Deficits, Debt, and the New Politics of Tax Policy
The Constitution grants Congress the power 'to lay and collect taxes, duties, imposts and excises'. From the First Congress until today, conflicts over the size, role and taxing power of government have been at the heart of national politics. This book provides a comprehensive historical account of US tax policy that emphasizes the relationship between taxes and other budget components. It explains how wars, changing conceptions of the domestic role of government, and beliefs about deficits and debt have shaped the modern tax system. The contemporary focus of this book is the partisan battle over budget policy that began in the 1960s and triggered the disconnect between taxes and spending that has plagued the budget ever since. With the US government now facing its most serious deficit and debt challenge in the modern era, partisan debate over taxation is almost completely divorced from fiscal realities.
- Electronic book text
- 12 Nov 2012
- CAMBRIDGE UNIVERSITY PRESS
- Cambridge University Press (Virtual Publishing)
- Cambridge, United Kingdom
- 2 b/w illus. 28 tables
Table of contents
1. A brief history of federal taxation; 2. The stable era - World War II to the 1960s; 3. Destabilizing tax policy - Vietnam and the 1970s; 4. The Reagan strategy - balancing low; 5. The Clinton strategy - balancing high; 6. Bush, Obama, and fiscal deadlock; 7. Reconnecting taxes and budgets.
'Ippolito traces how wars, ideas about government size, and attitudes toward deficit finance shaped the US federal tax system. His impressive historic tableau, more descriptive than analytical, covers the Continental Congress (which had no taxing power) to the 2012 elections (when lawmakers lacked the courage to tax). Summing up: recommended. Upper-division undergraduate and graduate students, researchers and faculty.' J. L. Mikesell, Choice 'The decoupling of tax and spending policies, Ippolito persuasively contends, is less a result of inexorable economic or demographic forces than of critical choices made by political elites in the last thirty years of the twentieth century ... Ippolito does occasionally return to the main theme of exploring the causes and consequences of the political disconnect between tax and spending policies, but his central focus is on making a compelling empirical case - and at times a subtle, normative one - for why the United States has lost its fiscal discipline and why it ought to try to regain it.' Ajay K. Mehrotra, The Journal of America History 'Dennis S. Ippolito's Deficits, Debt, and the New Politics of Tax Policy provides a refreshing update and a very important reminder that the United States federal government's financial situation is both insecure in its substance and perhaps woefully inadequate in its ability to respond to structural problems arising in the budget and tax systems. ... The strength of this volume lies in its ability to, in one concise book, integrate the problems, historical and current, in both budgeting and taxation.' John F. Witte, Congress and the Presidency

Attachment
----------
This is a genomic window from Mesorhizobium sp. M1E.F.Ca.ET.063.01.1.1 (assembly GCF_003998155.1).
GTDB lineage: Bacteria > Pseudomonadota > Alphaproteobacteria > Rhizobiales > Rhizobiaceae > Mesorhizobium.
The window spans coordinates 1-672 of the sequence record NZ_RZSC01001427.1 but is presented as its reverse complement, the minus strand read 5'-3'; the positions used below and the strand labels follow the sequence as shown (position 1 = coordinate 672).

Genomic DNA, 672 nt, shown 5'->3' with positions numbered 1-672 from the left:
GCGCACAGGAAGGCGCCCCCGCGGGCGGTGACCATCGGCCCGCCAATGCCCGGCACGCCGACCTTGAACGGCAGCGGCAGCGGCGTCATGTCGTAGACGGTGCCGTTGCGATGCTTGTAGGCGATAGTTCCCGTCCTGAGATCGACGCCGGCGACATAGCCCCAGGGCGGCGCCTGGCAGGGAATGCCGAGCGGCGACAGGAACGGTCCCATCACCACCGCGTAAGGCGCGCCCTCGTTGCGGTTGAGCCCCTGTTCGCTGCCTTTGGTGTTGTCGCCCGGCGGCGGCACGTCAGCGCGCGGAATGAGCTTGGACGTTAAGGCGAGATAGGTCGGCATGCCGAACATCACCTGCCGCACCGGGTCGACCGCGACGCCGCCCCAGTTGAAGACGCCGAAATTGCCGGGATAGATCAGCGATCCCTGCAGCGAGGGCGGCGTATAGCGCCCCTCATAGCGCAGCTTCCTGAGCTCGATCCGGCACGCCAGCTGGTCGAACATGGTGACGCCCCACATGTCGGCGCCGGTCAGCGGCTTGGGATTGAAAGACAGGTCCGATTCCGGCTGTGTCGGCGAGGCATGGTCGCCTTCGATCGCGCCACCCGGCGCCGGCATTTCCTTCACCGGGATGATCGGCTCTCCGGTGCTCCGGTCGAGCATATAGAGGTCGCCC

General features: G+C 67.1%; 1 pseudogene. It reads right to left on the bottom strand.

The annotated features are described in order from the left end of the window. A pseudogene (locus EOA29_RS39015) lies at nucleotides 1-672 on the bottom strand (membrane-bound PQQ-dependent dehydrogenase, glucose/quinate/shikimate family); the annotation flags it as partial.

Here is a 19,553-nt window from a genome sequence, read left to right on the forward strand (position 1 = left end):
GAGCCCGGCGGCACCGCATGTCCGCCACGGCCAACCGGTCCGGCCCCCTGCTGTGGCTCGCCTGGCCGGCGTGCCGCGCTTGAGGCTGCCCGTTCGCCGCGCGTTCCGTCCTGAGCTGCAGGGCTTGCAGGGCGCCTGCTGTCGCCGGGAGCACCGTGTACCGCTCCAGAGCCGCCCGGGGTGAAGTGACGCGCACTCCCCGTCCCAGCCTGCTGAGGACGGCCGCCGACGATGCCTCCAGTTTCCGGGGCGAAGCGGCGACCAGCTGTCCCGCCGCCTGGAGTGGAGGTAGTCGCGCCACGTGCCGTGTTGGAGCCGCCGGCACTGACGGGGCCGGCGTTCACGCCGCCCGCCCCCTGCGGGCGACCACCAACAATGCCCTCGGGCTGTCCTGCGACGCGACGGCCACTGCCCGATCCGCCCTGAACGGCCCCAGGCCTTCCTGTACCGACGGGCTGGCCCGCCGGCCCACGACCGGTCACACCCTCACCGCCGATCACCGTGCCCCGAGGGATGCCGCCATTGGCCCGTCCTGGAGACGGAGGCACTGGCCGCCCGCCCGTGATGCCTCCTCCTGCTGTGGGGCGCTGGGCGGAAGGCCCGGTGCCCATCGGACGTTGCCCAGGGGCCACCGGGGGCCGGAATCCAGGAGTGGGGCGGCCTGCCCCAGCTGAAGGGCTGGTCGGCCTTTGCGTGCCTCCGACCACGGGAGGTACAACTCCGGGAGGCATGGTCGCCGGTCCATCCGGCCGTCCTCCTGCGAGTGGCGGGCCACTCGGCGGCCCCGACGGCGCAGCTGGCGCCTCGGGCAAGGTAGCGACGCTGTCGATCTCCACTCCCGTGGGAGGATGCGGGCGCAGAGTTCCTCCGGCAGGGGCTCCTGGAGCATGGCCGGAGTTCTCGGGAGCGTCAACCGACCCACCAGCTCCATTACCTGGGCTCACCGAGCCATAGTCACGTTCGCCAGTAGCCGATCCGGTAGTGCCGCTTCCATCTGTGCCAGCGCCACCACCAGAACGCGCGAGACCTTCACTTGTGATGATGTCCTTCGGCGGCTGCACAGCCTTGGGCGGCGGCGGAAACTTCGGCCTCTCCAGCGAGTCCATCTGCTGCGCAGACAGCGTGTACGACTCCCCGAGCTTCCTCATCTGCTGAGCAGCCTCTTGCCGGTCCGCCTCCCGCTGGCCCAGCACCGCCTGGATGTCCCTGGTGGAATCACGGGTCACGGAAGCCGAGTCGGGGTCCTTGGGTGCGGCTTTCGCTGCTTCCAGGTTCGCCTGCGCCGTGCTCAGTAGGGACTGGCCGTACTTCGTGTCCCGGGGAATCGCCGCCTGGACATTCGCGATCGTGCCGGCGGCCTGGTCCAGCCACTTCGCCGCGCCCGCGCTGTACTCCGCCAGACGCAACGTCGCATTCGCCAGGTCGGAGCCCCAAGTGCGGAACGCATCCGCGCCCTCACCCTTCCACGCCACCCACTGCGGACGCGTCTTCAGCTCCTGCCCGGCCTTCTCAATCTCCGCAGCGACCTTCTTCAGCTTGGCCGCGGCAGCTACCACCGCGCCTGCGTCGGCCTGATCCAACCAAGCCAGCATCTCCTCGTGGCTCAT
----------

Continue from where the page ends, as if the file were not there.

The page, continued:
About Dennis S. Ippolito
Dennis S. Ippolito is Eugene McElvaney Professor of Political Science at Southern Methodist University. Among his previous books are Why Budgets Matter: Budget Policy and American Politics, Uncertain Legacies: Federal Budget Policy from Roosevelt through Reagan, Hidden Spending: The Politics of Federal Credit Programs, Congressional Spending, and The Budget and National Politics. He was awarded the 2010 Aaron B. Wildavsky Award for Lifetime Scholarly Achievement in the Field of Public Budgeting and Finance.